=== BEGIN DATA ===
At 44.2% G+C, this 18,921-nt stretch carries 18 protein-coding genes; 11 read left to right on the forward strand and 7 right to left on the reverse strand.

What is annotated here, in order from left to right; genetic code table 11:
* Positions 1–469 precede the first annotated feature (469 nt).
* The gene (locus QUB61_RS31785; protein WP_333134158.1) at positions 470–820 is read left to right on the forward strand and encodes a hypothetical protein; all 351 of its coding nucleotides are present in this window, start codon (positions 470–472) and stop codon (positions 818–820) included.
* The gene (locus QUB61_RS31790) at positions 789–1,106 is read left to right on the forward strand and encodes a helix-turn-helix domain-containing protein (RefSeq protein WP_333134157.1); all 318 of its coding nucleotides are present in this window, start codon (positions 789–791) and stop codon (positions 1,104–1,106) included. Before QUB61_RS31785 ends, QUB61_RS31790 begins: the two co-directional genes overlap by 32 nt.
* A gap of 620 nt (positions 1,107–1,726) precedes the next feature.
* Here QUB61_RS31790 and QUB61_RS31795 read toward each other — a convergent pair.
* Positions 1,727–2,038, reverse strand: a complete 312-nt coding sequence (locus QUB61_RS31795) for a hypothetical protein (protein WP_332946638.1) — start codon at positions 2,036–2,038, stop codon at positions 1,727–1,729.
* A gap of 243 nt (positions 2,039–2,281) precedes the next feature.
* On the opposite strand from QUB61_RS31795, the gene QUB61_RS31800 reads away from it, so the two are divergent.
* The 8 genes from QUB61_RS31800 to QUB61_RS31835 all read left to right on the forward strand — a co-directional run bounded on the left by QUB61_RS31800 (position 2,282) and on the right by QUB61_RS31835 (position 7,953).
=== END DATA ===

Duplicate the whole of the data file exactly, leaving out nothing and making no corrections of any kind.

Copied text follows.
At 44.2% G+C, this 18,921-nt stretch carries 18 protein-coding genes; 11 read left to right on the forward strand and 7 right to left on the reverse strand.

What is annotated here, in order from left to right; genetic code table 11:
* Positions 1–469 precede the first annotated feature (469 nt).
* The gene (locus QUB61_RS31785; protein WP_333134158.1) at positions 470–820 is read left to right on the forward strand and encodes a hypothetical protein; all 351 of its coding nucleotides are present in this window, start codon (positions 470–472) and stop codon (positions 818–820) included.
* The gene (locus QUB61_RS31790) at positions 789–1,106 is read left to right on the forward strand and encodes a helix-turn-helix domain-containing protein (RefSeq protein WP_333134157.1); all 318 of its coding nucleotides are present in this window, start codon (positions 789–791) and stop codon (positions 1,104–1,106) included. Before QUB61_RS31785 ends, QUB61_RS31790 begins: the two co-directional genes overlap by 32 nt.
* A gap of 620 nt (positions 1,107–1,726) precedes the next feature.
* Here QUB61_RS31790 and QUB61_RS31795 read toward each other — a convergent pair.
* Positions 1,727–2,038, reverse strand: a complete 312-nt coding sequence (locus QUB61_RS31795) for a hypothetical protein (protein WP_332946638.1) — start codon at positions 2,036–2,038, stop codon at positions 1,727–1,729.
* A gap of 243 nt (positions 2,039–2,281) precedes the next feature.
* On the opposite strand from QUB61_RS31795, the gene QUB61_RS31800 reads away from it, so the two are divergent.
* The 8 genes from QUB61_RS31800 to QUB61_RS31835 all read left to right on the forward strand — a co-directional run bounded on the left by QUB61_RS31800 (position 2,282) and on the right by QUB61_RS31835 (position 7,953).